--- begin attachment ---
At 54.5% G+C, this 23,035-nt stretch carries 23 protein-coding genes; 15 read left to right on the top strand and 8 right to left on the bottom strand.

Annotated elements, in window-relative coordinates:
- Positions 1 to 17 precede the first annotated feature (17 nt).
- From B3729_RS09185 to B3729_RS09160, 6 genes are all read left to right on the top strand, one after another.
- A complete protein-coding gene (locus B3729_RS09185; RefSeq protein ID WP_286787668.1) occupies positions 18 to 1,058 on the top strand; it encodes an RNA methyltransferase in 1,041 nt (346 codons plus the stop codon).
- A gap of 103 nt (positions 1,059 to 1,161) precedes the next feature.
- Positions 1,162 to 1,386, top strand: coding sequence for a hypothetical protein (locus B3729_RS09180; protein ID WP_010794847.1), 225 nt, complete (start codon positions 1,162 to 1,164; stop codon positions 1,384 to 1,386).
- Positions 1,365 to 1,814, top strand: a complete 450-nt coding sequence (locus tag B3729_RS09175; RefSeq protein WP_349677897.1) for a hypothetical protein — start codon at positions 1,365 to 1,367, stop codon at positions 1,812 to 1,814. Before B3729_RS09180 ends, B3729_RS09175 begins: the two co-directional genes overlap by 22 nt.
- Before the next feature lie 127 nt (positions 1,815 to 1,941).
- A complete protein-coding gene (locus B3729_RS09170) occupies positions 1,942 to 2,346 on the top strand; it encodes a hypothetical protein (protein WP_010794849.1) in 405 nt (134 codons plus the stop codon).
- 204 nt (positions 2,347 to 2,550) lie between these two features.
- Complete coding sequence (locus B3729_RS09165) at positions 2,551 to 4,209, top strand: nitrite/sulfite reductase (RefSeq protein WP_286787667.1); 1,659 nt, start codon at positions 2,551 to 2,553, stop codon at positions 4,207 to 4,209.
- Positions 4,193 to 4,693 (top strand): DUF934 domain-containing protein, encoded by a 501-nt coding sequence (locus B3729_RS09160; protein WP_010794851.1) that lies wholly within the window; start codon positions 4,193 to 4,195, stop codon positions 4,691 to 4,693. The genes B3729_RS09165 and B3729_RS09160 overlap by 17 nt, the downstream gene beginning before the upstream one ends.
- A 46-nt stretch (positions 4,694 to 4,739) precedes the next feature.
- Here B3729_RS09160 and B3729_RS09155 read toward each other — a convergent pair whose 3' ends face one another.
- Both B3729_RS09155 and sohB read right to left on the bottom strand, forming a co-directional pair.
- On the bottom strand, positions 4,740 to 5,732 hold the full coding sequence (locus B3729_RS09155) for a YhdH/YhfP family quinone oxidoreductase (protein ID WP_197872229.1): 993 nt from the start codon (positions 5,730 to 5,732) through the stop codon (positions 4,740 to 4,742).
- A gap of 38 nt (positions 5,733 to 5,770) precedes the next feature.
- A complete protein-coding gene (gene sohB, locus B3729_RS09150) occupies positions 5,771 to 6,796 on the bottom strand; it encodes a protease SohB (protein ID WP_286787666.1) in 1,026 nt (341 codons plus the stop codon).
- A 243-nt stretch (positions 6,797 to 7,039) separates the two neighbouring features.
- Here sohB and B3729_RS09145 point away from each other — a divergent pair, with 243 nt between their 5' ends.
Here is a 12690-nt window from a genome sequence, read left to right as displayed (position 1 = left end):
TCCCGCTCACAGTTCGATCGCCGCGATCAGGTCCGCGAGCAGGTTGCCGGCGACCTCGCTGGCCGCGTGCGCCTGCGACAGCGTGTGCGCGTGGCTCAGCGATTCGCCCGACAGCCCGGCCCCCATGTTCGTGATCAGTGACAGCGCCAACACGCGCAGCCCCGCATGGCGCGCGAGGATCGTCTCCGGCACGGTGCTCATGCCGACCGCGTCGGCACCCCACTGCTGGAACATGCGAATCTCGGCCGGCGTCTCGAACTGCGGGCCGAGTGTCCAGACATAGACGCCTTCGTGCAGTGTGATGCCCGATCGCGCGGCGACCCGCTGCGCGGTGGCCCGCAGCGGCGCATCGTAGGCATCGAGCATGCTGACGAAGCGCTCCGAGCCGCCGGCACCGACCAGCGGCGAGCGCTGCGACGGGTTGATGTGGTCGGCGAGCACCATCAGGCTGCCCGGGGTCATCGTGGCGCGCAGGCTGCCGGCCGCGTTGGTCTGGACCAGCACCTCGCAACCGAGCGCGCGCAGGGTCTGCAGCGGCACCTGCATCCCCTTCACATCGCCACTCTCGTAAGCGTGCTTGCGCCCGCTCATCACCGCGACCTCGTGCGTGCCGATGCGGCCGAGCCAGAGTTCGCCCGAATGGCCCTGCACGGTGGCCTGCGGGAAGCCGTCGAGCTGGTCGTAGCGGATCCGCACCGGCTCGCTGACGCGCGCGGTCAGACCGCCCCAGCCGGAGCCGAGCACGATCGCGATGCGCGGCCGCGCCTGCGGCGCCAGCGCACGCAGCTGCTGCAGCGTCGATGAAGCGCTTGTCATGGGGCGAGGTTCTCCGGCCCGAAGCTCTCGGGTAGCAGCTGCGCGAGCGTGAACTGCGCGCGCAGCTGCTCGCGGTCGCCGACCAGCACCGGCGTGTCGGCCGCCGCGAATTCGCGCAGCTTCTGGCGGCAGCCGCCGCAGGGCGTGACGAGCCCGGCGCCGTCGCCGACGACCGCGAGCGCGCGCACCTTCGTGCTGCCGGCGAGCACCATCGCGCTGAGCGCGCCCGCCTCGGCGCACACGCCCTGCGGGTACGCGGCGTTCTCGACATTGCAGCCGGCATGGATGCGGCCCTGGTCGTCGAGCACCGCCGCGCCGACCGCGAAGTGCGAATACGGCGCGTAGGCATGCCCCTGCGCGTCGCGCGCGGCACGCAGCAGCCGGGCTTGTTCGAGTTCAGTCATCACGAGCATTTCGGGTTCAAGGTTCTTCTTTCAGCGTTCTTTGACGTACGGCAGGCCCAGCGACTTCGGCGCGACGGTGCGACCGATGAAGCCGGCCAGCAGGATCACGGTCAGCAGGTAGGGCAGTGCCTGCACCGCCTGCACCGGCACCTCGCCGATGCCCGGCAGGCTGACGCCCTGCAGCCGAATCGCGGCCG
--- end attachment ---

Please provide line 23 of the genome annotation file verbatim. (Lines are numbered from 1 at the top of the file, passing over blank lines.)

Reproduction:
TCCCGCTCACAGTTCGATCGCCGCGATCAGGTCCGCGAGCAGGTTGCCGGCGACCTCGCTGGCCGCGTGCGCCTGCGACAGCGTGTGCGCGTGGCTCAGCGATTCGCCCGACAGCCCGGCCCCCATGTTCGTGATCAGTGACAGCGCCAACACGCGCAGCCCCGCATGGCGCGCGAGGATCGTCTCCGGCACGGTGCTCATGCCGACCGCGTCGGCACCCCACTGCTGGAACATGCGAATCTCGGCCGGCGTCTCGAACTGCGGGCCGAGTGTCCAGACATAGACGCCTTCGTGCAGTGTGATGCCCGATCGCGCGGCGACCCGCTGCGCGGTGGCCCGCAGCGGCGCATCGTAGGCATCGAGCATGCTGACGAAGCGCTCCGAGCCGCCGGCACCGACCAGCGGCGAGCGCTGCGACGGGTTGATGTGGTCGGCGAGCACCATCAGGCTGCCCGGGGTCATCGTGGCGCGCAGGCTGCCGGCCGCGTTGGTCTGGACCAGCACCTCGCAACCGAGCGCGCGCAGGGTCTGCAGCGGCACCTGCATCCCCTTCACATCGCCACTCTCGTAAGCGTGCTTGCGCCCGCTCATCACCGCGACCTCGTGCGTGCCGATGCGGCCGAGCCAGAGTTCGCCCGAATGGCCCTGCACGGTGGCCTGCGGGAAGCCGTCGAGCTGGTCGTAGCGGATCCGCACCGGCTCGCTGACGCGCGCGGTCAGACCGCCCCAGCCGGAGCCGAGCACGATCGCGATGCGCGGCCGCGCCTGCGGCGCCAGCGCACGCAGCTGCTGCAGCGTCGATGAAGCGCTTGTCATGGGGCGAGGTTCTCCGGCCCGAAGCTCTCGGGTAGCAGCTGCGCGAGCGTGAACTGCGCGCGCAGCTGCTCGCGGTCGCCGACCAGCACCGGCGTGTCGGCCGCCGCGAATTCGCGCAGCTTCTGGCGGCAGCCGCCGCAGGGCGTGACGAGCCCGGCGCCGTCGCCGACGACCGCGAGCGCGCGCACCTTCGTGCTGCCGGCGAGCACCATCGCGCTGAGCGCGCCCGCCTCGGCGCACACGCCCTGCGGGTACGCGGCGTTCTCGACATTGCAGCCGGCATGGATGCGGCCCTGGTCGTCGAGCACCGCCGCGCCGACCGCGAAGTGCGAATACGGCGCGTAGGCATGCCCCTGCGCGTCGCGCGCGGCACGCAGCAGCCGGGCTTGTTCGAGTTCAGTCATCACGAGCATTTCGGGTTCAAGGTTCTTCTTTCAGCGTTCTTTGACGTACGGCAGGCCCAGCGACTTCGGCGCGACGGTGCGACCGATGAAGCCGGCCAGCAGGATCACGGTCAGCAGGTAGGGCAGTGCCTGCACCGCCTGCACCGGCACCTCGCCGATGCCCGGCAGGCTGACGCCCTGCAGCCGAATCGCGGCCG